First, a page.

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DA discussed again, expected jobs not created

By Fritz Mayer
July 13, 2011

If the average Joe is interested in knowing what companies are getting tax breaks through the Sullivan County Industrial Development Agency (IDA), he no longer has to get that information by sending a Freedom of Information Law request to Albany. Instead, Joe can simply go to www.sul livanida.com and click on the current projects tab.

Also, there is information about how many jobs a particular project is supposed to create, and whether the project is living up to expectations. Further, there is a wealth of additional information, such as the organization’s bylaws and budget. It’s what some county residents have been advocating for several years.

At a meeting at the government center on July 7, Jennifer Brylinski, executive director of the organization, gave a brief presentation to lawmakers about the revamped website, which was generally well received. But Rock Hill resident Dave Colavito, who has been one of the most vocal proponents of the posted information, said that the task is not quite complete.

He said the resolution passed by the county that required the changes also called for information showing how specific projects perform over time, so that a true picture of the performance of any given project could be easily understood.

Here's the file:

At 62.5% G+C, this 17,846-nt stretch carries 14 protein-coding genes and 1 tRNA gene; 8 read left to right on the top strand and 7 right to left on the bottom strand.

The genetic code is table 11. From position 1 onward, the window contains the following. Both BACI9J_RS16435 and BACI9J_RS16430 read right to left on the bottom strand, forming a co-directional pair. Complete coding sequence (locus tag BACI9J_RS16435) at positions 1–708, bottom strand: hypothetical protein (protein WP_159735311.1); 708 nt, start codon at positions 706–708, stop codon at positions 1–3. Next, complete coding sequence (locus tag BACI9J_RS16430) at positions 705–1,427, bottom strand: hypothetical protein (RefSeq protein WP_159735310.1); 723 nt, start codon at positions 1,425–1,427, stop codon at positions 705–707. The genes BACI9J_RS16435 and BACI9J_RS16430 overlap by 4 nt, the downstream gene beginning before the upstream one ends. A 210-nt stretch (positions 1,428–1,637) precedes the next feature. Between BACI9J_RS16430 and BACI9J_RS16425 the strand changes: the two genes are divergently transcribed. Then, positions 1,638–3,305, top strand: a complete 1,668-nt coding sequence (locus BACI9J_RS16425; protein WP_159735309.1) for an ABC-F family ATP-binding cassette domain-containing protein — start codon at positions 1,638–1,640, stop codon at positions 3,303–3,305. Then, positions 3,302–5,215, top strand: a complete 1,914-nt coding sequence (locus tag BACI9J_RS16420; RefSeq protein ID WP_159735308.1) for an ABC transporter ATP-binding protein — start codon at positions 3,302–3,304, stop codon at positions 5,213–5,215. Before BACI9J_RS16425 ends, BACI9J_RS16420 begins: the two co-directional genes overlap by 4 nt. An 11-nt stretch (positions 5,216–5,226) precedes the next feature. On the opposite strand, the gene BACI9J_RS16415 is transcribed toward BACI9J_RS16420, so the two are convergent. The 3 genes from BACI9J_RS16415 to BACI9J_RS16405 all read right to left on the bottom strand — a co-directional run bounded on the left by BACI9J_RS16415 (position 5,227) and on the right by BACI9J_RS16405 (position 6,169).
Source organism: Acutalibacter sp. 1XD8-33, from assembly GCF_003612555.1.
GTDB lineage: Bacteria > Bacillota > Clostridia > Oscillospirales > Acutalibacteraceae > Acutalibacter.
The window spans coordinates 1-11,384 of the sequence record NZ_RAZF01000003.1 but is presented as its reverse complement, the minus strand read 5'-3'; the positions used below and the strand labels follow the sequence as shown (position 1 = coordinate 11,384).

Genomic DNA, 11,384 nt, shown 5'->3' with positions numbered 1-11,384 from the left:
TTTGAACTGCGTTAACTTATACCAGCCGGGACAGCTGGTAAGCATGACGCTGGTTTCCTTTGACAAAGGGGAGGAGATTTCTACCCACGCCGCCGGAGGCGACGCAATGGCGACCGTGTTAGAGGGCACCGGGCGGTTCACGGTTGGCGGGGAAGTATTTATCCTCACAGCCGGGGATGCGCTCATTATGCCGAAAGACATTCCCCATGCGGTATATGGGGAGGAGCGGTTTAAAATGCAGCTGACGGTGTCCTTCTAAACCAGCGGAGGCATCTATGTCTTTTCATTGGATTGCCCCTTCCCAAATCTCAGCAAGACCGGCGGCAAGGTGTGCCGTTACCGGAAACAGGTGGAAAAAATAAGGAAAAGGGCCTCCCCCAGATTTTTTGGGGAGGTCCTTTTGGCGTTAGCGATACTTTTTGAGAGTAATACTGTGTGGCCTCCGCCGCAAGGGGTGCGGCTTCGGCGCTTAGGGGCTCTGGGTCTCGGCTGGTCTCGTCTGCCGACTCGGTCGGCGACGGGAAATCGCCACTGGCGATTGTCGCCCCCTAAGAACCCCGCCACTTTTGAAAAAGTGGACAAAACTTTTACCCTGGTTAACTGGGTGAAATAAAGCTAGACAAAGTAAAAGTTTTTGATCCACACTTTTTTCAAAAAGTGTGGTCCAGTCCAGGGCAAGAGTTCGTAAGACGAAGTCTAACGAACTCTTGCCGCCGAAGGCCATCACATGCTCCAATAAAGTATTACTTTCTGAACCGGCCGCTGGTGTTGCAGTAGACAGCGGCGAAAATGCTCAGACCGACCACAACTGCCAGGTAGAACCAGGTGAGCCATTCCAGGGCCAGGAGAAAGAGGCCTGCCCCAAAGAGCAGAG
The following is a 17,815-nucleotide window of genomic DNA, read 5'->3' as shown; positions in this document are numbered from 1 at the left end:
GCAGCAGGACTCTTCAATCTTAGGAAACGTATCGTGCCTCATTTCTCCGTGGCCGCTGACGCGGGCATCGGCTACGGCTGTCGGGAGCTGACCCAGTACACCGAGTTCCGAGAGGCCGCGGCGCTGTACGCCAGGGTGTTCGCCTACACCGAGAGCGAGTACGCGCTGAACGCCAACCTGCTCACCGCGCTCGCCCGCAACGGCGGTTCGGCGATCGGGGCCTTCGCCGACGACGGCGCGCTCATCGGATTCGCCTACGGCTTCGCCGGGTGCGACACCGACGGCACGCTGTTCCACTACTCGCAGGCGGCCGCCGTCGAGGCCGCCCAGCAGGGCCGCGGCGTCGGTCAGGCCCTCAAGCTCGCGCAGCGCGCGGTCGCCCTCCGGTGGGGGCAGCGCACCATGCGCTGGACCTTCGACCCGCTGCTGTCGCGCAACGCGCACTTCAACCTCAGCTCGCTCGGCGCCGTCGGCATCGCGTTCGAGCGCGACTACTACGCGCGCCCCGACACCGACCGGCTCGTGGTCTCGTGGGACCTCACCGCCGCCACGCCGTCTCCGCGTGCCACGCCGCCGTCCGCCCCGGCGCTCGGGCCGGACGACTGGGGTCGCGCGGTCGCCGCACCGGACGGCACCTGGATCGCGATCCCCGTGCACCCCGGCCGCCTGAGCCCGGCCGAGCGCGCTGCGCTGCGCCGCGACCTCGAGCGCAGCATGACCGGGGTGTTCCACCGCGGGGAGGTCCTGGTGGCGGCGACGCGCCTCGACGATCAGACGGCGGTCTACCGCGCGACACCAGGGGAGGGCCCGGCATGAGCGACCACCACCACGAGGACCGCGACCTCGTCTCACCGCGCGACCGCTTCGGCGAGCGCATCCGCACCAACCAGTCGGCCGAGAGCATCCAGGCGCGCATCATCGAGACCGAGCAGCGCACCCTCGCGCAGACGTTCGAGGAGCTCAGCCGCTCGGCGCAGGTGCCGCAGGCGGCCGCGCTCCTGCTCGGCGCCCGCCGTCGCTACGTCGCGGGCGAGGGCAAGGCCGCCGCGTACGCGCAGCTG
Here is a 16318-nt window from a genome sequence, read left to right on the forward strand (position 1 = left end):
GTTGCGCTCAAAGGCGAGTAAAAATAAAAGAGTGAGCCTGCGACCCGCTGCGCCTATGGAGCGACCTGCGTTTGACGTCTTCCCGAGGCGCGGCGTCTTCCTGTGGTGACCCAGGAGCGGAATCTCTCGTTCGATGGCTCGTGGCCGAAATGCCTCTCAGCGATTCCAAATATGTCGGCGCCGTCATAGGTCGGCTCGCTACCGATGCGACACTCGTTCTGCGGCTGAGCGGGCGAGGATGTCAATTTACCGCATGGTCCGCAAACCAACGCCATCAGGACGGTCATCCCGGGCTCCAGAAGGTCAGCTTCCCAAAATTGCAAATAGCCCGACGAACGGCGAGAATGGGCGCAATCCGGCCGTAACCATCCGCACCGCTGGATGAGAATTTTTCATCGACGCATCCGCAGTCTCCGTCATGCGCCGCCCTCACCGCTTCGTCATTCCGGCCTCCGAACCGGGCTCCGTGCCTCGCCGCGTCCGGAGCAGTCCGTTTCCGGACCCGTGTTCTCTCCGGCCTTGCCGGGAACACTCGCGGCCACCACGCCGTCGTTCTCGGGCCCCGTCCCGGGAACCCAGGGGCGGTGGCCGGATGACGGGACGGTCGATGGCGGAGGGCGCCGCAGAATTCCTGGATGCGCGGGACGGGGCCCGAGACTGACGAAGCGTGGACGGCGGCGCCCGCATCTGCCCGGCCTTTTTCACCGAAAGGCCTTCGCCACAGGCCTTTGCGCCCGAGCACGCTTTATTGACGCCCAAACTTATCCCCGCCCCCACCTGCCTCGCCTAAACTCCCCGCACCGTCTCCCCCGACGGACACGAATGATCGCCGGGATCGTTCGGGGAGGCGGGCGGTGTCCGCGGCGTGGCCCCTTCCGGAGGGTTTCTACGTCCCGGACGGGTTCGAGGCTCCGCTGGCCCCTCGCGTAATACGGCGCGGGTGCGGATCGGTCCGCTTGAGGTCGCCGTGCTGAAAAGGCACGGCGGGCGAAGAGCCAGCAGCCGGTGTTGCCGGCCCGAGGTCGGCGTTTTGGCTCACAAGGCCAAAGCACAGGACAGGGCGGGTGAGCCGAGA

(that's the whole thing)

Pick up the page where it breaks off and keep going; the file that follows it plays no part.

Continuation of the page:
Lawmakers said they would look into the matter.

The discussion then turned to a specific IDA project: the Monticello Motor Club, which provides a track where members can drive high-priced vehicles at high speeds on a track designed specifically for the purpose. Information on the IDA website says the project received sales tax incentives of $50,000 and was supposed to have created 25 jobs. The number of jobs this year is eight.

Legislator and IDA chairman Elwin Wood said when a project doesn’t meet its target, it is penalized accordingly.

But some residents had other concerns about the track, which has been mentioned at previous meetings. They said the noise generated by the track has harmed the neighbors’ quality of life and the value of their homes. Legislator Kathy LaBuda wondered why the issue was not brought up with the Town of Thompson Planning Board during the venue’s initial review process.

Resident Ann Culligan, who lives near the track, said, “We did speak up. The town and the planning board ignored us. I have a neighbor who can no longer live in her house, and mine is no bargain.” (See Letters, p. 7.)